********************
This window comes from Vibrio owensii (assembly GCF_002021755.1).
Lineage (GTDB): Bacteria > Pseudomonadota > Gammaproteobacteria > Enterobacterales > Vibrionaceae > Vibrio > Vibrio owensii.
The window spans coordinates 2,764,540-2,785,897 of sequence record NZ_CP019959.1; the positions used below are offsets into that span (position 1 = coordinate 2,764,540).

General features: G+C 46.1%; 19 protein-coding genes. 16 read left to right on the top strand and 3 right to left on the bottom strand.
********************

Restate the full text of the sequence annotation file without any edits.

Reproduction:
This window comes from Vibrio owensii (assembly GCF_002021755.1).
Lineage (GTDB): Bacteria > Pseudomonadota > Gammaproteobacteria > Enterobacterales > Vibrionaceae > Vibrio > Vibrio owensii.
The window spans coordinates 2,764,540-2,785,897 of sequence record NZ_CP019959.1; the positions used below are offsets into that span (position 1 = coordinate 2,764,540).

General features: G+C 46.1%; 19 protein-coding genes. 16 read left to right on the top strand and 3 right to left on the bottom strand.